int main()
    {
        @autoreleasepool {
            __block int b = 0;        
    
            void (^blockReference)(void *) = ^(void *arg) {
                NSLog(@"<%s>: %i", arg, b++);
            };
    
    
            void *blockFunc = ((__bridge struct blockPtr *) blockReference)->__FuncPtr;
            void (*castedFunction)(void *, void *) = blockFunc;
    
            // the first argument to any block funciton is the block 
            // reference itself, similar to how the first argument to
            // any objc function is 'self', however, in most cases you
            // don't need the block reference (unless reading __block variables), it's just difficult to
            // get that first argument from inside the block
            castedFunction((__bridge void *) blockReference, "one");
            castedFunction((__bridge void *) blockReference, "two");
        }
    }
    

    I really don't think this is practical in most situations, but if you can find a way to make it work, more power to you.

  3. Stick with how you are currently doing it. It sucks, but that is how C works.

share|improve this answer
    
Any example of what a wrapper would look like? That'd be the same problem with the callback definition, right? –  Palleas Jul 19 '12 at 1:42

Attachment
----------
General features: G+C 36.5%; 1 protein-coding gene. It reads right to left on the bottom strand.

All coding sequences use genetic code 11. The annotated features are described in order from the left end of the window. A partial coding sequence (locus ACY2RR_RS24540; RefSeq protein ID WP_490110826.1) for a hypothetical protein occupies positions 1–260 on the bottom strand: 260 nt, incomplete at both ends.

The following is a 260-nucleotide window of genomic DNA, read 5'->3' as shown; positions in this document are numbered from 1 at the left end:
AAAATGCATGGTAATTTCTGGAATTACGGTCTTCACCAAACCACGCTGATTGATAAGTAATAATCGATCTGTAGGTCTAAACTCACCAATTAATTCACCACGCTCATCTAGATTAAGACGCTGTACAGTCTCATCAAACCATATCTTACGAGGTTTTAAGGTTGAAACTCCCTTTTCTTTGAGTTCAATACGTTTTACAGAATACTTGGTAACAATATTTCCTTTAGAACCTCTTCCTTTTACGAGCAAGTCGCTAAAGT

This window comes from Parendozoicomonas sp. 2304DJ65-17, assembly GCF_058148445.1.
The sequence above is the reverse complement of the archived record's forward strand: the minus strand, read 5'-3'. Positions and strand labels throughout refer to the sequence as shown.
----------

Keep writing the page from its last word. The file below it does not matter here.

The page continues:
1  
@Palleas it's completely dependent upon the API. Most callback methods support a context argument, which could theoretically allow you to pass an object reference through to the function, in which case you would have one implementation which sends the message off to the context parameter's delegate. –  Richard J. Ross III Jul 19 '12 at 1:45
    
I see what you mean, I like the idea of calling the context parameter's delegate. The block solution is nice too, as I'll only have one callback... Thanks! –  Palleas Jul 19 '12 at 10:58

Why not put the callback declaration in either PNAppDelegate.h, or its own header file (if you don't want to spread it around your app). That way you can just include the header file and put the function definition anywhere you want. Doing so is standard C functionality.

// Header file callback.h
void callback(
              ConstFSEventStreamRef streamRef,
              void *clientCallBackInfo,
              size_t numEvents,
              void *eventPaths,
              const FSEventStreamEventFlags eventFlags[],
              const FSEventStreamEventId eventIds[]);


// PNAppDelegate.m
#import "PNAppDelegate.h"
#import "callback.h"

@implementation PNAppDelegate

...

@end

void callback(
              ConstFSEventStreamRef streamRef,
              void *clientCallBackInfo,
              size_t numEvents,
              void *eventPaths,
              const FSEventStreamEventFlags eventFlags[],
              const FSEventStreamEventId eventIds[]) 
{
    [(__bridge PNAppDelegate *)clientCallBackInfo reloadStatus];

};
share|improve this answer
    
+1 that's comme il faut. –  user529758 Jul 18 '12 at 20:52
    
It seems a bit cleaner this way. As for now that's the only callback I have, I'm not sure I need to put it in a dedicated file. Thanks! –  Palleas Jul 19 '12 at 11:00